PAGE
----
2. Due to the arid, dry nature of Tunisia’s location, water scarcity is a major roadblock when it comes to the country’s agricultural production. The International Development Research Centre reports that the country must import most of its basic foods and all of its livestock feed and focus its own agricultural efforts on high-value crops for export. Financial, technical and climate conditions are all major factors that impede an increase in domestic food production. Because of these conditions, Tunisia is heavily dependent on foreign trade for food.
  3. Food waste is a serious problem. Bread is the most wasted product with around 16 percent going uneaten. The Tunisian National Institute for Consumption states that food waste represents around 5 percent of food expenditures per year, coming out to the equivalent of about $197 million. The average family loses $7 on food waste per month.
  4. Tunisians most vulnerable to facing hunger are those living in rural areas, in the Central West and North West regions, as well as women and children. Poverty rates exceed 32 percent in the country’s Central West and North West regions. In addition, low-income rural households headed by women are especially at risk of hunger. Although physical access to food is virtually guaranteed nation-wide, economic barriers, such as price inflation and unemployment, pose a serious threat in achieving it.
  5. Hunger in Tunisia has led to some of its citizens facing a plethora of nutritional ailments. The most prominent of those include deficiencies in vitamins, minerals and obesity. The Food and Agriculture Organization of the United Nations (FAO) reports that anemia, or iron deficiency, was estimated at 31.2 percent for women of reproductive age (15-49) in 2016. Rates of this disorder in this demographic have been steadily increasing since 2010. According to the FAO, approximately 27.3 percent of the country’s adult population (over 18) was considered obese in 2016. This number is over 10 percent higher than in 2000.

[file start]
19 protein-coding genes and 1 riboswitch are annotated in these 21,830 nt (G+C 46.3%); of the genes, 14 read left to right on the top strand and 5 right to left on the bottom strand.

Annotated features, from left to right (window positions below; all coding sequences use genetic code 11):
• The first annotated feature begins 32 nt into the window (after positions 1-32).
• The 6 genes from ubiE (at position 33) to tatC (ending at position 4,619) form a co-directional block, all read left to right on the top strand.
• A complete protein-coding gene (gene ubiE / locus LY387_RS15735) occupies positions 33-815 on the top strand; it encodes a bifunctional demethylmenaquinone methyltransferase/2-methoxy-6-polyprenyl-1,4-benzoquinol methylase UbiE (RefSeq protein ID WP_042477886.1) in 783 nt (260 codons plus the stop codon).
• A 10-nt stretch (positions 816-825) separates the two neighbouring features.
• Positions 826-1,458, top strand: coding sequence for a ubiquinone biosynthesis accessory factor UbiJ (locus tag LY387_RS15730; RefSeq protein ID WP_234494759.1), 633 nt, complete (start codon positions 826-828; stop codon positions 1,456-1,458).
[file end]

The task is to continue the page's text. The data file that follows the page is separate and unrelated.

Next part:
6. With a score of 7.9 out of 50, Tunisia has a low level of hunger according to the 2018 Global Hunger Index (GHI), and this number continues to trend downwards. In other words, fewer and fewer Tunisians go hungry each year. This an improvement from moderate levels of hunger recorded in 2000 when Tunisia had a score of 10.7. In 2018, the country was ranked 28th out of 119 qualifying countries. The GHI score is calculated based on four indicators: undernourishment, child wasting, child stunting and child mortality. As the score has improved over the last two decades, this indicates that these factors have been decreasing in frequency and that hunger in Tunisia is improving.